Many rabbis are being called upon to perform funerals remotely or online during the coronavirus pandemic. Here, Rabbi Daniel Cohen shares learnings from holding a funeral over Zoom. For reflections upon shivah minyan held over Zoom, Rabbi Mara Nathan has shared her experience here.
Aside from Jewish values and the decision that need to be made regarding virtual funerals, I have found that some seemingly mundane elements can make the difference between a service that feels smooth and hopefully, comforting, and one that feels like just another Zoom call. Here are some of practical considerations I’ve embraced.
Perhaps the most important thing I do during the initial intake conversation is reframe the entire approach. I acknowledge directly the sadness of not being able to be together. Often I have shared the Talmudic dictum not to publicly display the chanukiyah at a time of danger. We are not only encouraged, but instructed, to find a path that mitigates the risk. This explanation has been effective in helping families feel they are “not doing anything wrong.”
The rest of the intake tends to run pretty similarly to in-person funerals with the exception of being clearer than ever that I need to know who is speaking, and in what order, well before the actual funeral, not only so I can determine how many and which readings to include, but also so I am clear who I will be calling on and unmuting during the service.
Here are some steps that have proven most effective in our community:
- Create a Zoom link that the family can share with others.
- Set Zoom settings to require that everyone remain in the waiting room until we are ready to begin.
- Make sure participants are muted when they arrive.
- Select the setting that does not allow people to unmute themselves.
- I ask the family to send me photos of their loved one. I put together a Powerpoint of those pictures along with Kaddish and other prayers, Psalms, or readings I want people to be able to participate in. Showing some pictures before we formally begin the service has been a powerful way to help close the physical gap people are feeling.
- Ask the family to log into Zoom 15 to 20 minutes early. This helps make sure they are all comfortable with Zoom and allows their windows to be at the top of the screen when the “speaker view” is selected.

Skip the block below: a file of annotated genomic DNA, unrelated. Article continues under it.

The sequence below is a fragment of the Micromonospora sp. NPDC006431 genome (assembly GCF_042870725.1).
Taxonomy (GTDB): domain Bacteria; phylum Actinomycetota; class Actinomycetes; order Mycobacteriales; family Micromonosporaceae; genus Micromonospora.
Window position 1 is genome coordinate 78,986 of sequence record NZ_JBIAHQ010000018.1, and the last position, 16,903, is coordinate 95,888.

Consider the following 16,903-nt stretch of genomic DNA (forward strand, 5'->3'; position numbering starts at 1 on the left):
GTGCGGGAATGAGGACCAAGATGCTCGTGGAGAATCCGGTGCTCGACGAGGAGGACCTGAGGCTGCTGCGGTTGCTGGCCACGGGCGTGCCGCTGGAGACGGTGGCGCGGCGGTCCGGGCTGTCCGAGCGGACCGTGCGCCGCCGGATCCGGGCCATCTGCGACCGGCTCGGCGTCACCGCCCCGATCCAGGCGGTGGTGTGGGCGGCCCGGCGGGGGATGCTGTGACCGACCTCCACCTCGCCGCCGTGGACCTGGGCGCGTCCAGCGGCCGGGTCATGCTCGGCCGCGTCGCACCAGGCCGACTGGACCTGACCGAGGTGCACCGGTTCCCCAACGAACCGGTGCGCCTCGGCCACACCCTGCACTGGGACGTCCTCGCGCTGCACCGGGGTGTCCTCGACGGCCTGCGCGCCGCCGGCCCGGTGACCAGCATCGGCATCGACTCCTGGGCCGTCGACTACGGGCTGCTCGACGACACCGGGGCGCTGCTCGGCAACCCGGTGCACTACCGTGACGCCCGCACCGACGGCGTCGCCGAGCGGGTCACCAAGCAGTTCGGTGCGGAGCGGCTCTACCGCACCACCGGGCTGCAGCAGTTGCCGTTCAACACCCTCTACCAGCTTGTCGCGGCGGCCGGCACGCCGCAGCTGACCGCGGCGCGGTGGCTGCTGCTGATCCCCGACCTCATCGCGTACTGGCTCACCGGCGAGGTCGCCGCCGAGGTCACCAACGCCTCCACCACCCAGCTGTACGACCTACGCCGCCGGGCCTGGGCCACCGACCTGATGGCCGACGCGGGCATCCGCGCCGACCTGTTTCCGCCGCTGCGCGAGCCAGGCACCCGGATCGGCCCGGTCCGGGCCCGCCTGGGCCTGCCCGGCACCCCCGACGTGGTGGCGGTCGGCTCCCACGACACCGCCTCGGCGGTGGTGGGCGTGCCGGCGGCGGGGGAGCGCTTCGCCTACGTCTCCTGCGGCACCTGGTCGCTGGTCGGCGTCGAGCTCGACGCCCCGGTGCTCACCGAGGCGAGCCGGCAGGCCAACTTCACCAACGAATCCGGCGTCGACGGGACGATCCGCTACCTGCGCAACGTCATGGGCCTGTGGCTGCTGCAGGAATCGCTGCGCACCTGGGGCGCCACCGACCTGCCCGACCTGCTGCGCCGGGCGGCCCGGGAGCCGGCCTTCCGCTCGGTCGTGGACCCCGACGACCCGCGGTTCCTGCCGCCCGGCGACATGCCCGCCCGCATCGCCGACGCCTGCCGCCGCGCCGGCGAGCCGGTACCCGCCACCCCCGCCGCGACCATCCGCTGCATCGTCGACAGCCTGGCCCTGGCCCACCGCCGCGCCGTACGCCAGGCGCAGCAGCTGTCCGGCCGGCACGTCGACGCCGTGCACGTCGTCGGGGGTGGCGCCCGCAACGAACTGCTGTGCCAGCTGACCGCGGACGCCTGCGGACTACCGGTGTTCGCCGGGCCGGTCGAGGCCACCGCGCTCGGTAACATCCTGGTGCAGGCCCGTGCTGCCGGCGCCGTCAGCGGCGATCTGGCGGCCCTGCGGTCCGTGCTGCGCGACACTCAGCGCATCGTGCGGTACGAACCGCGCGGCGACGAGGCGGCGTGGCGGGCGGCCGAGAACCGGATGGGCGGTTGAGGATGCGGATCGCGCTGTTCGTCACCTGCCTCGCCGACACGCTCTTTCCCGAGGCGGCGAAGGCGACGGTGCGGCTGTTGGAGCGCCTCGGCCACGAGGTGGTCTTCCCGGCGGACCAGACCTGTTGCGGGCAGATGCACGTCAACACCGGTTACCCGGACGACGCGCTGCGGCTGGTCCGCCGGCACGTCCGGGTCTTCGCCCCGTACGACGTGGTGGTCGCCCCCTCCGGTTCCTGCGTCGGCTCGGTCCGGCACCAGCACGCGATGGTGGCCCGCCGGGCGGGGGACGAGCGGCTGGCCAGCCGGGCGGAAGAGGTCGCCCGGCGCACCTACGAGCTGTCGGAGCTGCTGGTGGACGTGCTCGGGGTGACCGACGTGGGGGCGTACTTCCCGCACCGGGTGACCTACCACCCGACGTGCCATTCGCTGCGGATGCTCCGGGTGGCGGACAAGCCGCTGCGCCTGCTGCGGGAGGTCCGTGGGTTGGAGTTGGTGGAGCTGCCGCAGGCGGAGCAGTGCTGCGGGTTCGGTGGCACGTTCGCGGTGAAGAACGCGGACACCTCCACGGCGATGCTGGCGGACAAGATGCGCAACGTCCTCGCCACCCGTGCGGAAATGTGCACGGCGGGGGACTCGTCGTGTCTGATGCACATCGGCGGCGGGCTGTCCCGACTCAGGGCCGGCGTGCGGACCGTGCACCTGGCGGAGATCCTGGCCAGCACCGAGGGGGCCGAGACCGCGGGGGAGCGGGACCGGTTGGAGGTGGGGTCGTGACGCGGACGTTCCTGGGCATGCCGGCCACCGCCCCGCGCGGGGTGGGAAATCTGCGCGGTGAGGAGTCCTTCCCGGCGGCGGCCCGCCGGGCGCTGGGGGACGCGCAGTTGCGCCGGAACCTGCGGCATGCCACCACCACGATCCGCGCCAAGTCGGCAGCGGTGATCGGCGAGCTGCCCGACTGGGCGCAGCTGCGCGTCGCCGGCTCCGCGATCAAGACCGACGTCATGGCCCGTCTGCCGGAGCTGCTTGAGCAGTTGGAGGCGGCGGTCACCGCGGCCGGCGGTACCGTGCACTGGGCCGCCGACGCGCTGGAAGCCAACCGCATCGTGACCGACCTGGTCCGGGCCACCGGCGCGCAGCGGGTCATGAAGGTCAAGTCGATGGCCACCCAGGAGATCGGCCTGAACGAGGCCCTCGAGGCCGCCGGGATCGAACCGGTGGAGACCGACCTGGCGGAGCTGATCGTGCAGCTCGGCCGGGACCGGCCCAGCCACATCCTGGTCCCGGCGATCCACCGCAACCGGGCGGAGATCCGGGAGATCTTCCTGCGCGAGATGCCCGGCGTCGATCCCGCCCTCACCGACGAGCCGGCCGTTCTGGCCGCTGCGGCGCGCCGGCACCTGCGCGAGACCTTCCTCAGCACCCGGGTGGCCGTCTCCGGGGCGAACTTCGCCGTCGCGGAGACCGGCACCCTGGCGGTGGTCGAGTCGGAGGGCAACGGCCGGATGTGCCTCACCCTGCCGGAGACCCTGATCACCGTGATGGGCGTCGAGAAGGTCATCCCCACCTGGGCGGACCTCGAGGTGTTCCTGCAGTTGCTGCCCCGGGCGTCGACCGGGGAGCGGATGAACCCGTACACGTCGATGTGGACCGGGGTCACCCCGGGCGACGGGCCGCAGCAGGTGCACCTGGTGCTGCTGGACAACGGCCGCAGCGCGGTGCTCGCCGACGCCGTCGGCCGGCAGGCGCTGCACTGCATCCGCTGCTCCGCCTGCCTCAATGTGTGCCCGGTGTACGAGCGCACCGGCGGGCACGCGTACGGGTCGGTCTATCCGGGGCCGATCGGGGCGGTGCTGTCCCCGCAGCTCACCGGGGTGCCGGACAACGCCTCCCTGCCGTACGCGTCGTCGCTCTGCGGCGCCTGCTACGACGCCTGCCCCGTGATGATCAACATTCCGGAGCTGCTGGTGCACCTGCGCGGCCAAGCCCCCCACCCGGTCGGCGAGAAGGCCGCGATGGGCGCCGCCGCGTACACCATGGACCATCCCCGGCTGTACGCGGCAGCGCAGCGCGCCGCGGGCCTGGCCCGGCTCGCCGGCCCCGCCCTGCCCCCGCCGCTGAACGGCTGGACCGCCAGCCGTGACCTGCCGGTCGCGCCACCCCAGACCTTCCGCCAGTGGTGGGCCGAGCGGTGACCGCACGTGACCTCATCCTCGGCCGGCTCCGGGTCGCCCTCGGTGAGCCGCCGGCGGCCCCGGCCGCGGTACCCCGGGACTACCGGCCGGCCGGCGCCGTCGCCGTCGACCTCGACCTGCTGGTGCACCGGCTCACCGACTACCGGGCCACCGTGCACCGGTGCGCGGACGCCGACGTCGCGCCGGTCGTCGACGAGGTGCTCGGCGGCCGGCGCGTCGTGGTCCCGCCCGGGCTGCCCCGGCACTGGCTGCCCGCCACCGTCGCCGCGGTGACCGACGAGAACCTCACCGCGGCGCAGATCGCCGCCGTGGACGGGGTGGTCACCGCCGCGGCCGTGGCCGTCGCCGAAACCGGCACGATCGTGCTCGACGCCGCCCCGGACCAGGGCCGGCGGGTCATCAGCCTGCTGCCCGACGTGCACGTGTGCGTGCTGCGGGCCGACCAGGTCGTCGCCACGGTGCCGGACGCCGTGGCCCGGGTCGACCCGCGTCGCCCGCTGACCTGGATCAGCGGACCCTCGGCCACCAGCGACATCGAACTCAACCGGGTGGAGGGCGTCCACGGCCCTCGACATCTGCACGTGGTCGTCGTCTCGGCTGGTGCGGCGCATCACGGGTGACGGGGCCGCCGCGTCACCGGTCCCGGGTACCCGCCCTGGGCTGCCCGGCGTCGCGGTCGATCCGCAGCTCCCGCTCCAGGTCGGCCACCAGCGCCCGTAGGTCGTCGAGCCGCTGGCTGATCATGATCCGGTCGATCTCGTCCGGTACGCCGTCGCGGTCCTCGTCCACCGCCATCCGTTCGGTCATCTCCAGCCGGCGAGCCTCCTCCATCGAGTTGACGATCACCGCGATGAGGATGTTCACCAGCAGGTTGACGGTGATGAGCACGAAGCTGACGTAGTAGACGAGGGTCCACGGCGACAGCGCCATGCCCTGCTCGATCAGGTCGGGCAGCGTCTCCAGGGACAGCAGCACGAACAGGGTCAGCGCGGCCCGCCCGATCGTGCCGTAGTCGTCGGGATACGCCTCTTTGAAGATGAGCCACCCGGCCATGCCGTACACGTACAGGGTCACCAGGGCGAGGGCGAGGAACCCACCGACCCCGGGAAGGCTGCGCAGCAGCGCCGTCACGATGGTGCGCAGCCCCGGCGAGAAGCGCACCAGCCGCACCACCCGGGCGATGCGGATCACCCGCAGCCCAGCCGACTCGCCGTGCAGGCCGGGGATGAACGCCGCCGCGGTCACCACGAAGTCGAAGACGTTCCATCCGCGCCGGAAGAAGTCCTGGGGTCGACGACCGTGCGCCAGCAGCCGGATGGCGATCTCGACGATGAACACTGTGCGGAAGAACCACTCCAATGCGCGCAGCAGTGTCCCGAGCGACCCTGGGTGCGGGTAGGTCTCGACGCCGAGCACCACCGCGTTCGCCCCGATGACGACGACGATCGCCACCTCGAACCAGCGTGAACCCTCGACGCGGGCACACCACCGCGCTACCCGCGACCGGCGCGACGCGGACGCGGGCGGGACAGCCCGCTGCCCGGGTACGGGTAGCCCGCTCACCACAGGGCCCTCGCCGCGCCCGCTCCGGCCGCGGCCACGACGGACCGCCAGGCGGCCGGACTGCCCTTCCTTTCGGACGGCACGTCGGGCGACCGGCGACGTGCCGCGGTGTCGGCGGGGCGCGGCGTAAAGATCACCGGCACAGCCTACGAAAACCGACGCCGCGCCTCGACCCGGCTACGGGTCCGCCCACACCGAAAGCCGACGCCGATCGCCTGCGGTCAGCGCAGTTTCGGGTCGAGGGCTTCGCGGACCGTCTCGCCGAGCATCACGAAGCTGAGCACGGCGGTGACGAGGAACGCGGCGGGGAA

- Five minutes before the scheduled time, we cut k’riah. Our funeral homes have not been providing families with ribbons, so people are cutting their shirt or pinning a strip of cloth on their clothing to cut. I’ve asked our local funeral homes to begin providing ribbons to families.
- Once people are admitted from the “waiting room,” I show the family pictures, welcome everyone, and acknowledge to all attendees that this is far from ideal, but that it is a fitting tribute to a loved one to do everything possible to keep people healthy and safe.
In most cases, by the time I have finished the initial conversation with the family, they have decided not to have anyone at the cemetery except the funeral director. For a recent funeral, one of the adult children went to the cemetery but stayed in his car. I have yet to be asked to be physically present at the cemetery.
I verbally call on and unmute each person when it is their turn to speak. A few times families have taken advantage of Zoom by sending me a short video montage to share during the service. It initially struck me as odd, but it has been such a powerfully beautiful tribute that I’ve started suggesting it to families.
I have El Malei and Kaddish on Powerpoint slides and put those up when the time comes. For Kaddish, I share that having everyone read together creates a cacophony, but that the power of hearing others outweighs the awkwardness. I unmute everyone and then lead Kaddish with them all reading as well. It’s chaotic, but it’s also quite moving.
After Kaddish, I put up a slide that has information about sending donations in the deceased’s memory and any shivah information.
Most families have wanted to have the chance to spend time together on Zoom after the service. To accommodate this, I have identified someone who will take control of muting and unmuting speakers. That allows me to leave, but it also ensures there is some structure and that they can stay on and spend time together. The first time I did it, a granddaughter of the deceased volunteered to manage it. After the service she became emotional, realizing that she was so focused on the technology, she wasn’t able to be fully present. It was a powerful insight neither she nor I expected. I have since begun asking the families to identify someone who is not a family member to assume this role.
A few conclusions:
- By acknowledging up front that a Zoom funeral is far from ideal, and offering a values-focused rationale for the approach, people become quite understanding and appreciative.
- By including photos and prayer slides, families not only feel “invited in,” but they also appreciate the additional effort. That, in turn, helps them feel cared for.
- By rigidly structuring the speakers, I’m able to keep some semblance of order.
- By including the Kaddish slide and unmuting everyone, the family feels surrounded by the love of family and community.
- By allowing people to speak after the formal service is done, the mourners feel that love and connection even more.
Zoom funerals are far from ideal, but every single time I have done a Zoom funeral, the family has later shared their surprise at how meaningful and moving the experience was.
We all have to take into account the religious boundaries we have set for ourselves and deal with other philosophical issues. In this time of COVID-19, I have chosen to focus more on the emotional and spiritual needs of mourners at a time when they cannot embrace one another. This is what has driven my approach.
Rabbi Daniel Cohen is the senior rabbi at Temple Sharey Tefilo-Israel in South Orange, New Jersey.